To lose vigor, firmness, or resilience:
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  1. To lose vigor, firmness, or resilience:
  2. To decline in price, value, sales, etc.
  3. To wear one's pants with the waist below the hips, so that one's underwear is visible.
To commit an act that is wrong; do wrong.
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  1. To commit an act that is wrong; do wrong.
  2. (Obs.) To go astray; wander
  3. To be wrong or mistaken; fall into error
To mishit, strike incorrectly.
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  1. To mishit, strike incorrectly.
  2. (Theater) To give an incorrect cue.
  3. (Theater) To miss one's cue or answer the wrong cue
(Intransitive) To commit an unintentional error; to do or think something wrong.
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  1. (Intransitive) To commit an unintentional error; to do or think something wrong.
  2. To understand or perceive wrongly; interpret or judge incorrectly
  3. To understand wrongly, taking one thing for another, or someone for someone else.
To miss one's step in walking or running; trip and almost fall.
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  1. To miss one's step in walking or running; trip and almost fall.
  2. To speak, act, or proceed in a confused, blundering manner
  3. To strike or happen (upon a person or thing) without design; to fall or light by chance; with on, upon, or against.
(Intransitive) To commit an error, make a mistake.
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  1. (Intransitive) To commit an error, make a mistake.
  2. (Intransitive) To fall or stumble.
  3. To cause (someone) to commit an error, trick into a mistake.
(--- Theology) To lose primordial innocence and happiness. Used of humanity as a result of the Fall.
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  1. (--- Theology) To lose primordial innocence and happiness. Used of humanity as a result of the Fall.
  2. To pass into a particular state, condition, or situation:
  3. To come forth as if by falling; issue:
To fall or drop to a lower level, especially to go down slowly or in stages:
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  1. To fall or drop to a lower level, especially to go down slowly or in stages:
  2. To fall or lower oneself slowly, as from weakness or fatigue:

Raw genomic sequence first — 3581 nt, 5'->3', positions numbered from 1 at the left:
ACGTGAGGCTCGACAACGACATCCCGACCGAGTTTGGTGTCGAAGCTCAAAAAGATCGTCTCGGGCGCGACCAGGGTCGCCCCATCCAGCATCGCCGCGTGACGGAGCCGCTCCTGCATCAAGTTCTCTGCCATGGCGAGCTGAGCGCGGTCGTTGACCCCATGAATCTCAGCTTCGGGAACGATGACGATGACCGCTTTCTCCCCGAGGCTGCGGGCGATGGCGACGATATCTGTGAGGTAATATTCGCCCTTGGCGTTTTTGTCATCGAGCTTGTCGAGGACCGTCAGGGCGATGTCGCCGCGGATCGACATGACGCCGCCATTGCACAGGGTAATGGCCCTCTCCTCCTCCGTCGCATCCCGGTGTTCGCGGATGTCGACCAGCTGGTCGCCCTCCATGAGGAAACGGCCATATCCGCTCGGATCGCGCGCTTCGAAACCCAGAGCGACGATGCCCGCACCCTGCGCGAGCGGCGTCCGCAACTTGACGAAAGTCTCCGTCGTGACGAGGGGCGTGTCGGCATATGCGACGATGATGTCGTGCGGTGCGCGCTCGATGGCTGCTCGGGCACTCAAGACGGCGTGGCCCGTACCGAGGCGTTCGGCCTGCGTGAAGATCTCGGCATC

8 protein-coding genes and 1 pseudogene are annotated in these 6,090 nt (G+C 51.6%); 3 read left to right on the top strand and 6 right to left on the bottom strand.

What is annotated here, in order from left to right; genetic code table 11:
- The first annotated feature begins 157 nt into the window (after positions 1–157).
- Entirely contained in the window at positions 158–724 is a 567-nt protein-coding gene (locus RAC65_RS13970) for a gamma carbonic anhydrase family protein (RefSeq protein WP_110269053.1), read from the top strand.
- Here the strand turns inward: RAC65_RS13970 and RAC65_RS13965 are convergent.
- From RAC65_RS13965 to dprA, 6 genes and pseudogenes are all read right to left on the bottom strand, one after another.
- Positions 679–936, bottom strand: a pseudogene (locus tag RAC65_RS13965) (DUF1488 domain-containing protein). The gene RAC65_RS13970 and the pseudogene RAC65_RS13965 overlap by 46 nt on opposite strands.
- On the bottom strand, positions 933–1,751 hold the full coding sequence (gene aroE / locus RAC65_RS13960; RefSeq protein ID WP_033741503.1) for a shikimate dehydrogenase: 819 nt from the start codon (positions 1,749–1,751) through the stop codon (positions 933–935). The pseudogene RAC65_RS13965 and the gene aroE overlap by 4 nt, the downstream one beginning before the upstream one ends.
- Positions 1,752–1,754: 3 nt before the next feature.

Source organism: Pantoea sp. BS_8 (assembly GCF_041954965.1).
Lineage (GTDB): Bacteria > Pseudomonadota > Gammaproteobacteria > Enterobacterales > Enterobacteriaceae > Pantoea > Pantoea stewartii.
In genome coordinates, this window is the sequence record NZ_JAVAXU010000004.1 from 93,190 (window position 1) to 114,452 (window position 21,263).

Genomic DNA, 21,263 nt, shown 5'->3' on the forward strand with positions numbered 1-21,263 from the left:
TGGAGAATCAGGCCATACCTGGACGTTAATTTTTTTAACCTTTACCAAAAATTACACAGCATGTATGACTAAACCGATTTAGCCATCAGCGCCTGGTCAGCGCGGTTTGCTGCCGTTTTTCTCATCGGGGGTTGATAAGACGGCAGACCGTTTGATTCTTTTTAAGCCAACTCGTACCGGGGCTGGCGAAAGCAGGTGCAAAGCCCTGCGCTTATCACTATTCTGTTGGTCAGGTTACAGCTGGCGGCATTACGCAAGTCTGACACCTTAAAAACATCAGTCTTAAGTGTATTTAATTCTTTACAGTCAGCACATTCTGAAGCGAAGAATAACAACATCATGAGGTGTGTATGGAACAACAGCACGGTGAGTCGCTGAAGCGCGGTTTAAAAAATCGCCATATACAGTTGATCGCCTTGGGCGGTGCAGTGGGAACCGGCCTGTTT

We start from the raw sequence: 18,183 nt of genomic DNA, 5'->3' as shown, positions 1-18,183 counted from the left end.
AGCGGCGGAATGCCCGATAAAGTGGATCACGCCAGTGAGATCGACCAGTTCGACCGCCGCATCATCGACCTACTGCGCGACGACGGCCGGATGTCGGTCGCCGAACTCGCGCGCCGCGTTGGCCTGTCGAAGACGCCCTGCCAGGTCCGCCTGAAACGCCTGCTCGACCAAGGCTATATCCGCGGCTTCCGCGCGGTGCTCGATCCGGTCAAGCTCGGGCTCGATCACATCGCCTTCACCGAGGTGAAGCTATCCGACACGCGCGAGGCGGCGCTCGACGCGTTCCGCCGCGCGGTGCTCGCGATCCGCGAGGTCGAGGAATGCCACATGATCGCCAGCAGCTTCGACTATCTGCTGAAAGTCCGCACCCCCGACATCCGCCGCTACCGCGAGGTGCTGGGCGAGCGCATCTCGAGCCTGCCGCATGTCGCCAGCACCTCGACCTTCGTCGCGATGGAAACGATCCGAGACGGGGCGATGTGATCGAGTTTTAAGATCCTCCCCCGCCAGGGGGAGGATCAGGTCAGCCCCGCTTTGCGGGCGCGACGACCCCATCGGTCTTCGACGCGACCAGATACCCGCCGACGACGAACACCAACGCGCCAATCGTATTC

3. To go down slowly; fall or descend gradually
An error, especially one in a printed work.
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  1. An error, especially one in a printed work.
  2. An error in printing or writing, especially such an error noted in a list of corrections and bound into a book.
(Law) A mistake in judgment or procedure of a court of record, usually prejudicial to one of the parties
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  1. (Law) A mistake in judgment or procedure of a court of record, usually prejudicial to one of the parties
  2. The difference between a computed or estimated result and the actual value, as in mathematics
  3. A mistake.
The quality or condition of being inaccurate.
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  1. The quality or condition of being inaccurate.
  2. An instance of being inaccurate; an error.
  3. An error or mistake
The characteristic of being incorrect.
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  1. The characteristic of being incorrect.
The failure of a bequest or devise to take effect because of the death of the person who was to receive it
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  1. The failure of a bequest or devise to take effect because of the death of the person who was to receive it
  2. (Law) The termination or forfeiture of a right or privilege through disuse, through failure of some contingency, or through failure to meet stated obligations within a stated time
  3. A break in continuity; a pause:
(Billiards, Pool) A faulty shot in which the tip of the cue slips off the ball
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  1. (Billiards, Pool) A faulty shot in which the tip of the cue slips off the ball
  2. A miss of the object one intended to hit.
  3. A mistake; error
A step that is wrong, a false step.
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  1. A step that is wrong, a false step.
  2. (Figuratively) An error or mistake.
  3. A mistake in conduct; faux pas
An error or fault resulting from defective judgment, deficient knowledge, or carelessness.
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  1. An error or fault resulting from defective judgment, deficient knowledge, or carelessness.
  2. An error; a blunder.
  3. (Baseball) A pitch which was intended to be pitched in a hard to hit location, but instead ends up in an easy to hit place
Alternative spelling of slip-up.
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  1. Alternative spelling of slip-up.
  2. (Idiomatic) A mistake or error; a minor misstep.
  3. An error or oversight
A certain way of life or situation:
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  1. A certain way of life or situation:
  2. An intense, stimulating, or exciting experience:
  3. A mistake; blunder
A deterioration or decline:
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  1. A deterioration or decline:
  2. A break in continuity; a pause:
  3. A falling or slipping into a lower or worse condition, esp. for a short time
An unlucky happening; mishap
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  1. An unlucky happening; mishap
  2. An error or oversight
  3. (Idiomatic) A mistake or error; a minor misstep.
(Informal) An error, especially in the delivery of lines, as by an actor or announcer.
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  1. (Informal) An error, especially in the delivery of lines, as by an actor or announcer.
  2. Any light or trivial matter or talk
  3. Something of little substance or consequence, especially:
Find another word for slip. In this page you can discover 116 synonyms, antonyms, idiomatic expressions, and related words for slip, like: right, lapse, misdeed, indiscretion, slide, skid, stumble, underclothing, lingerie, half slip and chemise.